Growing elderberry…hmm, this looks like exactly what I need. I begin reading the article.
“…put on protective goggles and rubber gloves…”
Wait, what? You need protective goggles and gloves to plant a tree seed?
“…place the seeds in sulfuric acid…”
Okay, no, wait, stop. Just stop right there.
Any plant that requires sulfuric acid to grow from seed scares me.
As some of you know from my Facebook page, I’ve begun seriously studying herbalism again. About 25 years ago, I studied Bach flower essences and herbalism before either was trendy. I set my studies aside for a long time, but now the seed planted long ago has grown again. I am back studying plant-based diets, herbalism, flower essences, and healing from the garden.
So far, I’ve completed two official courses: An Introduction to Herbal Medicine from the Chestnut School of Herbal Medicine, and a Materia Medica Course from the Herbal Institute. Both were fantastic classes, inspirational, well-taught and filled with important information. Herbal books filled with highlights and underscores are piling up in my plant room around my reading chair as I once again dig into my studies. It feels good to be learning again!
My pantry is also filling with jar after jar of dried herbs and now tonics such as fire cider. In the spring, I will make my first batches of herbal tincture and flower essences.
All of this led me re-discovering elderberry. We have one wild elderberry bush near our home, but it’s not on our land, and it’s on a busy corner where cars whiz by and can’t see if you’re a crazy herbalist and forager trying to lean over a cattle fence to pluck some elderberry flowers….not that I have done this, mind you. Oh no, not me.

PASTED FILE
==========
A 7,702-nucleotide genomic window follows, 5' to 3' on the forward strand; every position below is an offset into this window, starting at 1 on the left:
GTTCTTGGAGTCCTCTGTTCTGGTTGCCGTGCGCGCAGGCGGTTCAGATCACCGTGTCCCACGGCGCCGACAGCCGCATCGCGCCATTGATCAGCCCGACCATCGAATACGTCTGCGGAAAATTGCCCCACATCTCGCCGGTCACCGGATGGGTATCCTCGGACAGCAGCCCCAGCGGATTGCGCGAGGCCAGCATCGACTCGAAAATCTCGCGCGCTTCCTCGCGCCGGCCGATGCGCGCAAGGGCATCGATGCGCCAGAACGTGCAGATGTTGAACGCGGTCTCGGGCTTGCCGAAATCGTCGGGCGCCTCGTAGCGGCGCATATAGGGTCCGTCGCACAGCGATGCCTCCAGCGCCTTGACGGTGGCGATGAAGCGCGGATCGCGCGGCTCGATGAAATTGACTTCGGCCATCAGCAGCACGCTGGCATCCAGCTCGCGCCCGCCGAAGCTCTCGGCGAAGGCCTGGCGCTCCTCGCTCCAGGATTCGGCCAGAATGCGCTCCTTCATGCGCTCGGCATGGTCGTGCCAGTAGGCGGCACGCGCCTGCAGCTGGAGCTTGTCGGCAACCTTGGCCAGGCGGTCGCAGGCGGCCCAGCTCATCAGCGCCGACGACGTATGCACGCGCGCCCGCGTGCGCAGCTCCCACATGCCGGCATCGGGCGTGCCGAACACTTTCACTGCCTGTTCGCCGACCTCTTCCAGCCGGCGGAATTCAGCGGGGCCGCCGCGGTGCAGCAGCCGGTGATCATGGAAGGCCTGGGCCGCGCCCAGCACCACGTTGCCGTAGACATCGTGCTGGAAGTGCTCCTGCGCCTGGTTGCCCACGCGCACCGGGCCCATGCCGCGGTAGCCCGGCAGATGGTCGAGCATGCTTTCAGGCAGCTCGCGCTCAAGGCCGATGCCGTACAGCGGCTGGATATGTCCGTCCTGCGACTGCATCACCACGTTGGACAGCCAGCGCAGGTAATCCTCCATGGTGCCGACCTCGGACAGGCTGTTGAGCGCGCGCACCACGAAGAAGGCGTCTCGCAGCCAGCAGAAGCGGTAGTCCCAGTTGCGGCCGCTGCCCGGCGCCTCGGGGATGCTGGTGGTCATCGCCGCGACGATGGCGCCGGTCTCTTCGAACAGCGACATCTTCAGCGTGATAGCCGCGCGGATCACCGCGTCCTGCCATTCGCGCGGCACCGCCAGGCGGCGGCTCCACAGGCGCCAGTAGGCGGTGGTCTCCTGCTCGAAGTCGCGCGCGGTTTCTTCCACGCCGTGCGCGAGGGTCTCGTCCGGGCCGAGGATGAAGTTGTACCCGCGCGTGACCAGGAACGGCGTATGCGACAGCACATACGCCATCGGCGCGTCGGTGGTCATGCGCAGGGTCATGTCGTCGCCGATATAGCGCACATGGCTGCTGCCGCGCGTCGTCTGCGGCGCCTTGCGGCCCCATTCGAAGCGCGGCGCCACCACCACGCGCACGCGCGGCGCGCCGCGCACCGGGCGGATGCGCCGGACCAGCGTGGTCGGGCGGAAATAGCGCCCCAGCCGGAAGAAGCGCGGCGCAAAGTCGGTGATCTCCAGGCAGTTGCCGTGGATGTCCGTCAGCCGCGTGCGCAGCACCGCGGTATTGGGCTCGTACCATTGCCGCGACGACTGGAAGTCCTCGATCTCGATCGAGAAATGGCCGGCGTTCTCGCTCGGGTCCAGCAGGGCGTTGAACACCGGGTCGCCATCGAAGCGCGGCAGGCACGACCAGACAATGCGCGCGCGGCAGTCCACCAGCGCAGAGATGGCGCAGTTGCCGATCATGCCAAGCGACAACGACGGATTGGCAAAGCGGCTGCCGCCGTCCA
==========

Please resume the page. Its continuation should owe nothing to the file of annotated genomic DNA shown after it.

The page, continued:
I’ve walked through our woods several times and although we have wonderful wild flowers, no elderberry in site. So I decided I would add some of my own to the treeline near my garden shed. It’s a great spot near enough to the rest of the vegetable garden so that I’ll tend the trees but not so close to the house that if they spread aggressively, they won’t take over the garden.
Elderberry syrup is a time-honored cough syrup and cold remedy. I’ve seen recipes for elderberry ice pops that are also great when you have a sore throat. I’d like to have a pantry full of home remedies for simple family needs such as these.
I purchased my package of seeds from Strictly Medicinal seeds and although the seed package has directions, I decided to search how to grow elderberry from seeds online.
Big mistake. That’s where the article that mentions protective goggles and sulfuric acid showed up. Honestly, raise your hand if you happen to have sulfuric acid in your garden shed? Nope, me neither. And it scares me. Isn’t that what the crazy people in the old horror movies dip their victims in order to disintegrate the bodies?
Reading through the article, I realized that what the author meant to explain was the process of stratification. Many tree seeds and some flower seeds need winter weather in order to germinate. Stratification simulates the conditions that open up the hard outer protective coating around the germ of the seed. It’s the seed’s signal to sprout.
I realized that we stratified our apple tree seeds collected from the old trees on the Appalachian Trail. We simply planted them in the fall in pots on the deck, allowing nature’s freezing and thawing to stratisfy the seeds.
Instead of acid, all I need to do is soak my elderberry seeds overnight in water, then mash the protective fiber off of the hard inner seed coat. Next, the seeds can be planted in potting soil in containers. The containers can then be left on the deck until May. The daytime heating, followed by the nighttime freeze, is just righ to stratisfy the seeds. Hopefully they will germinate…and I won’t need an acid bath!!!
The things you learn as a gardener. I can’t wait until it’s time for growing elderberry in the garden and sharing with you its progress.
Jeanne Grunert is a certified Virginia Master Gardener and the author of several gardening books. Her garden articles, photographs, and interviews have been featured in The Herb Companion, Virginia Gardener, and Cultivate, the magazine of the National Farm Bureau. She is the founder of The Christian Herbalists group and a popular local lecturer on culinary herbs and herbs for health, raised bed gardening, and horticulture therapy.